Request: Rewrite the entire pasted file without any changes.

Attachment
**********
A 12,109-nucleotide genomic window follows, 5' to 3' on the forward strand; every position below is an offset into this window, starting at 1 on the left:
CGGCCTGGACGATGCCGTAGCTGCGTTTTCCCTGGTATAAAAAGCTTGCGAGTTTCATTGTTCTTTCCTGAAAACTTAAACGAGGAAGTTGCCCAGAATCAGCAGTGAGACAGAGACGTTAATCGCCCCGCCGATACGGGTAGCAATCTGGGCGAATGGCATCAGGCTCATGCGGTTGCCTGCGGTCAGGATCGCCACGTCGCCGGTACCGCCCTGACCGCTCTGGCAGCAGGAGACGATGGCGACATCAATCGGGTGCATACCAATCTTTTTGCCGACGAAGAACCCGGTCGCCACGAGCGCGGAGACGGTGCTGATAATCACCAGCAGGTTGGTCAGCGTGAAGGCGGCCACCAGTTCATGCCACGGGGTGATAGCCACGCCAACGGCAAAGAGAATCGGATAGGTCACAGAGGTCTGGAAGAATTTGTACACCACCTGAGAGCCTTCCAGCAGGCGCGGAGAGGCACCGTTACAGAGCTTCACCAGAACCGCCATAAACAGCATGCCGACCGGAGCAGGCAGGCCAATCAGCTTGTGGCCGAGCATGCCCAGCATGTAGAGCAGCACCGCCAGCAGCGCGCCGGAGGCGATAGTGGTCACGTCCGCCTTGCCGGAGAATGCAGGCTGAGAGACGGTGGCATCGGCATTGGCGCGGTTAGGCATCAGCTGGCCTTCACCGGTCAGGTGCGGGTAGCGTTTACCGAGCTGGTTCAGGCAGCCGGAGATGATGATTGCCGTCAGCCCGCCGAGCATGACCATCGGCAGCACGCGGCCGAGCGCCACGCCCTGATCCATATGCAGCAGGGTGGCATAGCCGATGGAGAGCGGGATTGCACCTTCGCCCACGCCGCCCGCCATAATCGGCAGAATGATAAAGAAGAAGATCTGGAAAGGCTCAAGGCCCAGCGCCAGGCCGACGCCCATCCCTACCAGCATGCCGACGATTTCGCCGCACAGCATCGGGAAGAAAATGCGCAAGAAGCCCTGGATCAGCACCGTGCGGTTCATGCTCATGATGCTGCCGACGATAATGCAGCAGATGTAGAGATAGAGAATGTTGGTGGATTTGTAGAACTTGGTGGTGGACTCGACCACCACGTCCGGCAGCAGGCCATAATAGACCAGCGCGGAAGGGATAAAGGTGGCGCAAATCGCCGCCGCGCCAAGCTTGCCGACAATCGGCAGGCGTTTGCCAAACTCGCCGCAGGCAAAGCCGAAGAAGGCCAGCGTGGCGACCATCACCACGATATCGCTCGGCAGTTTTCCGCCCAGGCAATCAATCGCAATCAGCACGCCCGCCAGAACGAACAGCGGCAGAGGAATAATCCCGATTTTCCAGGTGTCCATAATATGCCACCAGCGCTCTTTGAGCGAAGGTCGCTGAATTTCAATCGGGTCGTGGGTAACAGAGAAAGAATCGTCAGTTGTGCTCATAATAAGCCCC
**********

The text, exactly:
A 12,109-nucleotide genomic window follows, 5' to 3' on the forward strand; every position below is an offset into this window, starting at 1 on the left:
CGGCCTGGACGATGCCGTAGCTGCGTTTTCCCTGGTATAAAAAGCTTGCGAGTTTCATTGTTCTTTCCTGAAAACTTAAACGAGGAAGTTGCCCAGAATCAGCAGTGAGACAGAGACGTTAATCGCCCCGCCGATACGGGTAGCAATCTGGGCGAATGGCATCAGGCTCATGCGGTTGCCTGCGGTCAGGATCGCCACGTCGCCGGTACCGCCCTGACCGCTCTGGCAGCAGGAGACGATGGCGACATCAATCGGGTGCATACCAATCTTTTTGCCGACGAAGAACCCGGTCGCCACGAGCGCGGAGACGGTGCTGATAATCACCAGCAGGTTGGTCAGCGTGAAGGCGGCCACCAGTTCATGCCACGGGGTGATAGCCACGCCAACGGCAAAGAGAATCGGATAGGTCACAGAGGTCTGGAAGAATTTGTACACCACCTGAGAGCCTTCCAGCAGGCGCGGAGAGGCACCGTTACAGAGCTTCACCAGAACCGCCATAAACAGCATGCCGACCGGAGCAGGCAGGCCAATCAGCTTGTGGCCGAGCATGCCCAGCATGTAGAGCAGCACCGCCAGCAGCGCGCCGGAGGCGATAGTGGTCACGTCCGCCTTGCCGGAGAATGCAGGCTGAGAGACGGTGGCATCGGCATTGGCGCGGTTAGGCATCAGCTGGCCTTCACCGGTCAGGTGCGGGTAGCGTTTACCGAGCTGGTTCAGGCAGCCGGAGATGATGATTGCCGTCAGCCCGCCGAGCATGACCATCGGCAGCACGCGGCCGAGCGCCACGCCCTGATCCATATGCAGCAGGGTGGCATAGCCGATGGAGAGCGGGATTGCACCTTCGCCCACGCCGCCCGCCATAATCGGCAGAATGATAAAGAAGAAGATCTGGAAAGGCTCAAGGCCCAGCGCCAGGCCGACGCCCATCCCTACCAGCATGCCGACGATTTCGCCGCACAGCATCGGGAAGAAAATGCGCAAGAAGCCCTGGATCAGCACCGTGCGGTTCATGCTCATGATGCTGCCGACGATAATGCAGCAGATGTAGAGATAGAGAATGTTGGTGGATTTGTAGAACTTGGTGGTGGACTCGACCACCACGTCCGGCAGCAGGCCATAATAGACCAGCGCGGAAGGGATAAAGGTGGCGCAAATCGCCGCCGCGCCAAGCTTGCCGACAATCGGCAGGCGTTTGCCAAACTCGCCGCAGGCAAAGCCGAAGAAGGCCAGCGTGGCGACCATCACCACGATATCGCTCGGCAGTTTTCCGCCCAGGCAATCAATCGCAATCAGCACGCCCGCCAGAACGAACAGCGGCAGAGGAATAATCCCGATTTTCCAGGTGTCCATAATATGCCACCAGCGCTCTTTGAGCGAAGGTCGCTGAATTTCAATCGGGTCGTGGGTAACAGAGAAAGAATCGTCAGTTGTGCTCATAATAAGCCCC